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    The Omnicare HealthLine February 2017

    Focus on the 2017 ADA Diabetes Guidelines for Older Persons - by Allen Lefkovitz

    Type 2 diabetes mellitus (DM2) is estimated to affect 29.1 million Americans and is currently the seventh leading cause of death. It is estimated that 25.9% of older adults (65 years and older), representing 11.8 million individuals, have DM2, which means that 40.5% of all cases of DM2 involve older adults. Each year, the American Diabetes Association (ADA) releases guidance to patients and healthcare professionals “with the components of diabetes care, general treatment goals, and tools to evaluate the quality of care.” Entitled “The Standards of Medical Care in Diabetes”, hereafter referred to as “the 2017 Standards”, this annual report is available free at:

    The number of recommendations specific to older adults increased from 12 to 14 in 2017. Also, the strength of supportive evidence improved from “expert consensus or clinical experience” (Grade E) to “supportive evidence from poorly controlled or uncontrolled studies” (Grade C) for 5 of these recommendations (where grade A evidence is the strongest and grade E evidence is the weakest). This article provides an overview of selected recommendations (new and ongoing) from the 2017 Standards that impact the care of older adults with DM2.

    Glycemic Targets and Hypoglycemia

    Hypoglycemia should be avoided in older adults with diabetes. It should be assessed and managed by adjusting glycemic targets and pharmacologic interventions. (Grade B)

    Antidiabetics are the 3rd most common drug class and insulin is the 2nd most likely drug to result in an emergency department visit due to an adverse drug event. The most recent estimate is that approximately 282,000 emergency room visits occur each year due to hypoglycemia. A noteworthy change in the 2017 Standards involves the revised definition and classification of hypoglycemia as outlined in the table below.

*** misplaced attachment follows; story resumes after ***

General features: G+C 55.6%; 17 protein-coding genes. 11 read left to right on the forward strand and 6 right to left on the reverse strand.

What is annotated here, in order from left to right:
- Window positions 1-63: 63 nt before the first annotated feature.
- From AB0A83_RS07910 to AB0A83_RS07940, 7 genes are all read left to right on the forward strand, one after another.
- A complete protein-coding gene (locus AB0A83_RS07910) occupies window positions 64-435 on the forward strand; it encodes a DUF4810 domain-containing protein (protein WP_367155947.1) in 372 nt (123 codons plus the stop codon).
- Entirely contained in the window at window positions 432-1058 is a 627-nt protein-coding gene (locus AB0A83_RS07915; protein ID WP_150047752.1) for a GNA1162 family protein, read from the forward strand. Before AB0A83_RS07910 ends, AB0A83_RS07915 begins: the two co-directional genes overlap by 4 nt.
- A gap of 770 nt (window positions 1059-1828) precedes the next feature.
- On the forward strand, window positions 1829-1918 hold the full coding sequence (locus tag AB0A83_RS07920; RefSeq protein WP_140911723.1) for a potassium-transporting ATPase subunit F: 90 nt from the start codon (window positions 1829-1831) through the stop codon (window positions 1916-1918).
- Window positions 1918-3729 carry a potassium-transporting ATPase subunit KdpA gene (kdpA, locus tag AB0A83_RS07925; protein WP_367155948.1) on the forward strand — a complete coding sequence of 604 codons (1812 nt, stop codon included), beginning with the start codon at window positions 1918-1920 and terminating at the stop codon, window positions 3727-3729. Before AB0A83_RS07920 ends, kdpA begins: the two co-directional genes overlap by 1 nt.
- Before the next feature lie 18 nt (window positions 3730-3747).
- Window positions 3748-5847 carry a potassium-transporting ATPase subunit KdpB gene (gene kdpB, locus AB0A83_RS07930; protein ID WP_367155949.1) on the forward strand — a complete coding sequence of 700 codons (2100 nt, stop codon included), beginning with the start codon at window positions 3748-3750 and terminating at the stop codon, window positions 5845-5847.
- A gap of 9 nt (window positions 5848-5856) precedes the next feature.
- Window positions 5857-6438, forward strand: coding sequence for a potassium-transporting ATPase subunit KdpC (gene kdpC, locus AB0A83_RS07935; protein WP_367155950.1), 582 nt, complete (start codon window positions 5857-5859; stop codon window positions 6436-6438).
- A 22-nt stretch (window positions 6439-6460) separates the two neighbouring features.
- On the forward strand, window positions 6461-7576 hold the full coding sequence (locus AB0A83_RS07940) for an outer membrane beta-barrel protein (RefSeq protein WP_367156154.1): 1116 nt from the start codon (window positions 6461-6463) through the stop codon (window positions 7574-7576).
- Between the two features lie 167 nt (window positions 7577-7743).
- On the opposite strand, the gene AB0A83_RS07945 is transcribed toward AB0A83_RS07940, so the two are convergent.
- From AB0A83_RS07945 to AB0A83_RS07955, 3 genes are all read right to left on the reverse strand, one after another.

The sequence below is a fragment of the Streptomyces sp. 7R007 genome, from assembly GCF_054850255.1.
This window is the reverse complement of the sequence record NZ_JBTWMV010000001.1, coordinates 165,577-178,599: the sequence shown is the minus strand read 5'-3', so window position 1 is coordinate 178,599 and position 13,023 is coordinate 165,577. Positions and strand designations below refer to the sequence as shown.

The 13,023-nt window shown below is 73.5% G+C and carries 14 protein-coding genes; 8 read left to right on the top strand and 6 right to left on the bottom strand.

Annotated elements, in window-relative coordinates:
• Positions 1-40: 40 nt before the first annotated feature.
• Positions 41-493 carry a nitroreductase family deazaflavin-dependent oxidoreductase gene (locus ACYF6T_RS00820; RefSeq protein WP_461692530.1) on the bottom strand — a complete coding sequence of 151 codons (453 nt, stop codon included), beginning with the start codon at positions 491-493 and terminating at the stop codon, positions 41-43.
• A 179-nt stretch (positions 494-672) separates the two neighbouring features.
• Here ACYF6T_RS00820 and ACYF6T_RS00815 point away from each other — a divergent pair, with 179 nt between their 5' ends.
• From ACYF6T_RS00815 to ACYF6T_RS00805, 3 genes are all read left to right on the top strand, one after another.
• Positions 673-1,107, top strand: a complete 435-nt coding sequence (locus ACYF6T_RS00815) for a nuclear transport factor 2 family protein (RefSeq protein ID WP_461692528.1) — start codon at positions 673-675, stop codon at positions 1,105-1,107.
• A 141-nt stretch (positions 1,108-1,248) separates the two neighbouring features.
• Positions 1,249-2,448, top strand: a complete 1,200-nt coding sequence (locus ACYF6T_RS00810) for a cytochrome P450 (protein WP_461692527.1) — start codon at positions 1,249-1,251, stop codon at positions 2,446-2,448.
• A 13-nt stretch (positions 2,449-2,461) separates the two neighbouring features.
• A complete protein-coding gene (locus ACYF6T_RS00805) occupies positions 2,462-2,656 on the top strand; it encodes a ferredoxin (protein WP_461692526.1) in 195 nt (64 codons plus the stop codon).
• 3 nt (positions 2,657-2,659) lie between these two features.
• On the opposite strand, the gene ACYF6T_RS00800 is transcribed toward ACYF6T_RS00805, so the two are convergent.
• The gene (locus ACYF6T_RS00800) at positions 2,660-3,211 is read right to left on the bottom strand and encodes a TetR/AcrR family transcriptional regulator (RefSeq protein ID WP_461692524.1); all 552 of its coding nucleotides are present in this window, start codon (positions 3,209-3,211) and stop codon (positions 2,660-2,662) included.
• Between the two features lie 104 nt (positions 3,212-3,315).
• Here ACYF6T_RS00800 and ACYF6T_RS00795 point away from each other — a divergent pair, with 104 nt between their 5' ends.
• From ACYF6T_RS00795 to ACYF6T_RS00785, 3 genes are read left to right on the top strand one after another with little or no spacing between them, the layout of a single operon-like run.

Classification Glycemic Criteria Description

    Glucose Alert Level ≤ 70 mg/dL Sufficiently low for treatment with fast- acting carbohydrate and dose adjustment of glucose-lowering therapy

    Clinically Significant Hypoglycemia

    < 54 mg/dL Sufficiently low to indicate serious, clinically important hypoglycemia

    Severe Hypoglycemia No specific value Hypoglycemia associated with severe cognitive impairment requiring external assistance for recovery

    Within their “Choosing Wisely” document, the American Geriatrics Society’s (AGS) recommendation is to “Avoid using medications other than metformin to achieve hemoglobin A1c < 7.5% in most older adults.” In their explanation of this recommendation, the AGS goes on to say “Reasonable glycemic targets would be 7.0 – 7.5% in healthy older

    Inside This Issue 1-3 Focus on the 2017

    ADA Diabetes Guidelines

    4 Dosing Considerations for Newer Oral Anticoagulants

    5 Clinical Capsule: Adverse Effects of Select Antidiabetic Medications in Older Persons

    5 Regulatory Recap

    6 New Drug Eucrisa

    6 New Generic Medications

    7 HealthLine Quiz

    “Management of diabetes in the long-

    term care (LTC) setting (i.e., nursing homes and skilled nursing

    facilities) is unique.” - American Diabetes Association (2017)

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    adults with long life expectancy, 7.5 – 8.0% in those with moderate comorbidity and a life expectancy < 10 years, and 8.0 – 9.0% in those with multiple morbidities and shorter life expectancy.”

    Glycemic goals for some older adults might reasonably be relaxed using individual criteria, but hyperglycemia leading to symptoms or risk of acute hyperglycemic complications should be avoided in all patients. (Grade C)

    Patients with diabetes residing in long-term care facilities need careful assessment to establish glycemic goals and to make appropriate choices of glucose lowering agents based on their clinical and functional status. (Grade E)

    Overall, relaxed goals are suitable for many elderly patients. The graphic below is intended to assist in individualizing glycemic goals for elderly diabetics. An awareness of factors such as an individual’s risk of hypoglycemia, life expectancy, and how long they have been diabetic, can impact dramatically the establishment of glycemic goals, such as the A1c. However, as recommended by the ADA, if an older adult is cognitively and functionally intact and if they have a significant life expectancy, they “may receive diabetes care with goals similar to those developed for younger adults.”